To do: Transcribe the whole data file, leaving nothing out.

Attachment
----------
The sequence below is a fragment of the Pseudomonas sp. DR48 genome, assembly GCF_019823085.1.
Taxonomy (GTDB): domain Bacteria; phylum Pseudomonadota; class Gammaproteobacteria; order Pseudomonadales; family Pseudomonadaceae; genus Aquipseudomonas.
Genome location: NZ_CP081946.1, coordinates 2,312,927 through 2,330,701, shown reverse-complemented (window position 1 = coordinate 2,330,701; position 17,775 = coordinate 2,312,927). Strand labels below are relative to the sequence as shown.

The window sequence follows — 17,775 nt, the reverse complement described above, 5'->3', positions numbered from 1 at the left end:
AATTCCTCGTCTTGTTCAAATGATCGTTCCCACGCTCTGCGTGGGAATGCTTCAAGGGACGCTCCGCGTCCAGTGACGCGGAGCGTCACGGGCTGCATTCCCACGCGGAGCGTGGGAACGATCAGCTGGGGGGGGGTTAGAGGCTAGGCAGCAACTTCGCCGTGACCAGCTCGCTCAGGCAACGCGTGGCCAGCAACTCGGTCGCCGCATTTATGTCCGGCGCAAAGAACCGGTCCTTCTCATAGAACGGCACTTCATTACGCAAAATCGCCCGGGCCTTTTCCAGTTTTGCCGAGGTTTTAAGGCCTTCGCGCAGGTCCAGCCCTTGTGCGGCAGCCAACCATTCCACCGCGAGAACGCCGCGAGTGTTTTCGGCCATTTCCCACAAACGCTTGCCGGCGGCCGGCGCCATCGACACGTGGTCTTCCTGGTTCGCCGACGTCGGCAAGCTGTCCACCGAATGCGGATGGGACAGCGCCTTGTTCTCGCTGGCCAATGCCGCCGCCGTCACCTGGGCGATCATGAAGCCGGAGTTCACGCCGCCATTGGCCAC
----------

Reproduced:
The sequence below is a fragment of the Pseudomonas sp. DR48 genome, assembly GCF_019823085.1.
Taxonomy (GTDB): domain Bacteria; phylum Pseudomonadota; class Gammaproteobacteria; order Pseudomonadales; family Pseudomonadaceae; genus Aquipseudomonas.
Genome location: NZ_CP081946.1, coordinates 2,312,927 through 2,330,701, shown reverse-complemented (window position 1 = coordinate 2,330,701; position 17,775 = coordinate 2,312,927). Strand labels below are relative to the sequence as shown.

The window sequence follows — 17,775 nt, the reverse complement described above, 5'->3', positions numbered from 1 at the left end:
AATTCCTCGTCTTGTTCAAATGATCGTTCCCACGCTCTGCGTGGGAATGCTTCAAGGGACGCTCCGCGTCCAGTGACGCGGAGCGTCACGGGCTGCATTCCCACGCGGAGCGTGGGAACGATCAGCTGGGGGGGGGTTAGAGGCTAGGCAGCAACTTCGCCGTGACCAGCTCGCTCAGGCAACGCGTGGCCAGCAACTCGGTCGCCGCATTTATGTCCGGCGCAAAGAACCGGTCCTTCTCATAGAACGGCACTTCATTACGCAAAATCGCCCGGGCCTTTTCCAGTTTTGCCGAGGTTTTAAGGCCTTCGCGCAGGTCCAGCCCTTGTGCGGCAGCCAACCATTCCACCGCGAGAACGCCGCGAGTGTTTTCGGCCATTTCCCACAAACGCTTGCCGGCGGCCGGCGCCATCGACACGTGGTCTTCCTGGTTCGCCGACGTCGGCAAGCTGTCCACCGAATGCGGATGGGACAGCGCCTTGTTCTCGCTGGCCAATGCCGCCGCCGTCACCTGGGCGATCATGAAGCCGGAGTTCACGCCGCCATTGGCCAC